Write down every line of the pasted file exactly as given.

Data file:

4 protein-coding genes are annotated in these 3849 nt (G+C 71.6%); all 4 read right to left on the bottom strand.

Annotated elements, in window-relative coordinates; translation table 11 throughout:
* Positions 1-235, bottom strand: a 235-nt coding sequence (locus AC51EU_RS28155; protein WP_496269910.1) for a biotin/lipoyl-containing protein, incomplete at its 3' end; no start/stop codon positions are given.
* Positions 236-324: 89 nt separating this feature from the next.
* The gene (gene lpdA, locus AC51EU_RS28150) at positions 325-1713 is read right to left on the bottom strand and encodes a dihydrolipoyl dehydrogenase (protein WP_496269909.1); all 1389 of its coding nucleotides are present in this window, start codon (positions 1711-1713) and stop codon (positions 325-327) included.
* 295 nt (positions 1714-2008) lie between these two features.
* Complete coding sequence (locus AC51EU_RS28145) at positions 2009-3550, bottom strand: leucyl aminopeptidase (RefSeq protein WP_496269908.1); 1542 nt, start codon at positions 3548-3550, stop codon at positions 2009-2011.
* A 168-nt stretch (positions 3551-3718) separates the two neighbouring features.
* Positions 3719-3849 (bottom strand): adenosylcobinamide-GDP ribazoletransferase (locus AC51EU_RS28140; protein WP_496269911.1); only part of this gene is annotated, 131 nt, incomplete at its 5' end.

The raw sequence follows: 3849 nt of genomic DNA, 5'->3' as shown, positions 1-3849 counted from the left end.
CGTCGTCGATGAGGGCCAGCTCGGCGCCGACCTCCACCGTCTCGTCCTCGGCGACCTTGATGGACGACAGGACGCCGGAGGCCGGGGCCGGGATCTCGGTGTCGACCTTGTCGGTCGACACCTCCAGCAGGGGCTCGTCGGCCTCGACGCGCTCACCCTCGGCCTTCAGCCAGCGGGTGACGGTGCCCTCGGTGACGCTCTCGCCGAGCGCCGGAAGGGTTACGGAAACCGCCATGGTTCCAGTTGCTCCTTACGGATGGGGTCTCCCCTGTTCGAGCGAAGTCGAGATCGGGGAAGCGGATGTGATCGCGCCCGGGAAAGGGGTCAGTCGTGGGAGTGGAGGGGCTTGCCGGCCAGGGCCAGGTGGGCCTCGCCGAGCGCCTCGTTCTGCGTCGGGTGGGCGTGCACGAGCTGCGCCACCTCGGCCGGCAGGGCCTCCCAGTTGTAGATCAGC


4 protein-coding genes are annotated in these 3849 nt (G+C 71.6%); all 4 read right to left on the bottom strand.

Annotated elements, in window-relative coordinates; translation table 11 throughout:
* Positions 1-235, bottom strand: a 235-nt coding sequence (locus AC51EU_RS28155; protein WP_496269910.1) for a biotin/lipoyl-containing protein, incomplete at its 3' end; no start/stop codon positions are given.
* Positions 236-324: 89 nt separating this feature from the next.
* The gene (gene lpdA, locus AC51EU_RS28150) at positions 325-1713 is read right to left on the bottom strand and encodes a dihydrolipoyl dehydrogenase (protein WP_496269909.1); all 1389 of its coding nucleotides are present in this window, start codon (positions 1711-1713) and stop codon (positions 325-327) included.
* 295 nt (positions 1714-2008) lie between these two features.
* Complete coding sequence (locus AC51EU_RS28145) at positions 2009-3550, bottom strand: leucyl aminopeptidase (RefSeq protein WP_496269908.1); 1542 nt, start codon at positions 3548-3550, stop codon at positions 2009-2011.
* A 168-nt stretch (positions 3551-3718) separates the two neighbouring features.
* Positions 3719-3849 (bottom strand): adenosylcobinamide-GDP ribazoletransferase (locus AC51EU_RS28140; protein WP_496269911.1); only part of this gene is annotated, 131 nt, incomplete at its 5' end.

The raw sequence follows: 3849 nt of genomic DNA, 5'->3' as shown, positions 1-3849 counted from the left end.
CGTCGTCGATGAGGGCCAGCTCGGCGCCGACCTCCACCGTCTCGTCCTCGGCGACCTTGATGGACGACAGGACGCCGGAGGCCGGGGCCGGGATCTCGGTGTCGACCTTGTCGGTCGACACCTCCAGCAGGGGCTCGTCGGCCTCGACGCGCTCACCCTCGGCCTTCAGCCAGCGGGTGACGGTGCCCTCGGTGACGCTCTCGCCGAGCGCCGGAAGGGTTACGGAAACCGCCATGGTTCCAGTTGCTCCTTACGGATGGGGTCTCCCCTGTTCGAGCGAAGTCGAGATCGGGGAAGCGGATGTGATCGCGCCCGGGAAAGGGGTCAGTCGTGGGAGTGGAGGGGCTTGCCGGCCAGGGCCAGGTGGGCCTCGCCGAGCGCCTCGTTCTGCGTCGGGTGGGCGTGCACGAGCTGCGCCACCTCGGCCGGCAGGGCCTCCCAGTTGTAGATCAGC